The Unique Puerto Rican Oriole

Closely related to other oriole species found on various Caribbean islands, Puerto Rican orioles are endemic to the island of Puerto Rico. They favor palm trees as their habitat, and are found in tropical and subtropical forests, as well as mangroves and cultivated agricultural areas up to an altitude of around 1,000 meters. Prior to 2010, when the American Ornithologists’ Union recognized them as separate species, the Puerto Rican oriole had been grouped with the Hispaniolan Oriole, Bahama Oriole and Cuban Oriole as a single species in the genus Icterus – New World blackbirds.

Apart from their lower bellies, shoulders and lower backs being bright yellow, Puerto Rican orioles (Icterus portoricensis) are dense black in color. Juvenile birds are a yellowish-brown (tawny) color, with a bit of an olive green tint to their rumps, but by the time they reach sexual maturity, there is little distinguishable difference between males and females, although females are generally slightly smaller. Males, on average, weigh around 41 grams with an average wingspan of 96.9mm. Orioles are endothermic, meaning that they use metabolically generated heat in order to regulate their body temperature, irrespective of what the ambient temperature may be.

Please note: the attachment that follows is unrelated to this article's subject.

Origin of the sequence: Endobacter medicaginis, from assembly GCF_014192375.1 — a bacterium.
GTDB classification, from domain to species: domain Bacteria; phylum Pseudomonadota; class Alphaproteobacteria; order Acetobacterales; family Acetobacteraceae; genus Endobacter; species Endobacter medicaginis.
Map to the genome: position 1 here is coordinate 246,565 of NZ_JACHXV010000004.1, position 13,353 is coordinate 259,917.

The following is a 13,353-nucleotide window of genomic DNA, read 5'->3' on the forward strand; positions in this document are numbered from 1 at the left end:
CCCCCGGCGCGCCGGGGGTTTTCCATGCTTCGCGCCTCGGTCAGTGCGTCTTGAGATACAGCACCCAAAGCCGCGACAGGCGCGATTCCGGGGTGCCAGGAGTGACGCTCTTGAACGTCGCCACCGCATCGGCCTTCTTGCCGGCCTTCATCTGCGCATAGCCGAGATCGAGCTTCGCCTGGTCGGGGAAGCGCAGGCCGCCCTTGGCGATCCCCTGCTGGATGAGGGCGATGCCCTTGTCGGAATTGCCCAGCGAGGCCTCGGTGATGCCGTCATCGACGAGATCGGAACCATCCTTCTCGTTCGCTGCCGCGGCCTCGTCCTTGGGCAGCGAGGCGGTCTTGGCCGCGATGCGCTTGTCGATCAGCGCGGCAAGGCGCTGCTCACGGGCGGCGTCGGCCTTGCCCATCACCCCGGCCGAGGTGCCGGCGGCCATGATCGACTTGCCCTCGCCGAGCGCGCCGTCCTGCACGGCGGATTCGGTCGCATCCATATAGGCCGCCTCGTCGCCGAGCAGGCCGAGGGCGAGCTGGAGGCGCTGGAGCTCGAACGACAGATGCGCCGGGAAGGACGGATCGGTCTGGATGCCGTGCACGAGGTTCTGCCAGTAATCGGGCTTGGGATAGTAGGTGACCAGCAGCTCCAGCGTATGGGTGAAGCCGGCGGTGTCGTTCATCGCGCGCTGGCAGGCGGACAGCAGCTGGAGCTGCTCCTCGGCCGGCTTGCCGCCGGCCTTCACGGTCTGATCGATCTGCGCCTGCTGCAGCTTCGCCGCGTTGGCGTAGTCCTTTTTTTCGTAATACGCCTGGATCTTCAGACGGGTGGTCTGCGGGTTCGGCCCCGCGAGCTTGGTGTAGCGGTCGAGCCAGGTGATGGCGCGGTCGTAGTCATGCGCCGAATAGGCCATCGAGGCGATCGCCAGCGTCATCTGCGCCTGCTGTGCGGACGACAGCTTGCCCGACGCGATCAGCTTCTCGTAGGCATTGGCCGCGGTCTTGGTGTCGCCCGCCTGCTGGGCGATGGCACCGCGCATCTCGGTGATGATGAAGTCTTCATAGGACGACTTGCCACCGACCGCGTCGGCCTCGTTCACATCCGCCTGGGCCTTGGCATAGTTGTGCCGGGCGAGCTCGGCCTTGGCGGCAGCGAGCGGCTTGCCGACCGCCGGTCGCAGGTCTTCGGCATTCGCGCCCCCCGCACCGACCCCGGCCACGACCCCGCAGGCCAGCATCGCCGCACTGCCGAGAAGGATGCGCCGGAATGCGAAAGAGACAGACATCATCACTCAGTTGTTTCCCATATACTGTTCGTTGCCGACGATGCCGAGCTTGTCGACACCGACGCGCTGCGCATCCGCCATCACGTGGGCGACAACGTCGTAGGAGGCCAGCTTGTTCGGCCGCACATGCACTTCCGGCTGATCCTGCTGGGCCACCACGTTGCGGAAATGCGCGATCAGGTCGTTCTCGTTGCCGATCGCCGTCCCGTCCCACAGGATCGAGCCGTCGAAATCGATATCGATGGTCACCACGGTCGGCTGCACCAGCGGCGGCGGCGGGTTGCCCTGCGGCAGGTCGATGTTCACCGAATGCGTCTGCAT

As with most New World blackbird species, Puerto Rican orioles appear to be monogamous, mating for life. They breed from February to July, singing to attract a mate and then performing duets with their chosen mate. They lay about 3 eggs per clutch which are white tinged with blue and have speckles on. Their nests can be seen hanging below branches and palm trees. Although not much is known about the parental skills of the Puerto Rican oriole, it is thought that they behave similarly to closely related species, which gather in family groups with both parents rearing the young.

While they are not particularly shy birds, they spend most of the day foraging for food – fruit, nuts, insects and lizards – in dense vegetation and may be difficult to spot. So, when visiting the spectacular natural areas of the Enchanted Island, keep an eye out for the attractive little Puerto Rican oriole.

Picture Attribution: Kati Fleming (Wikimedia)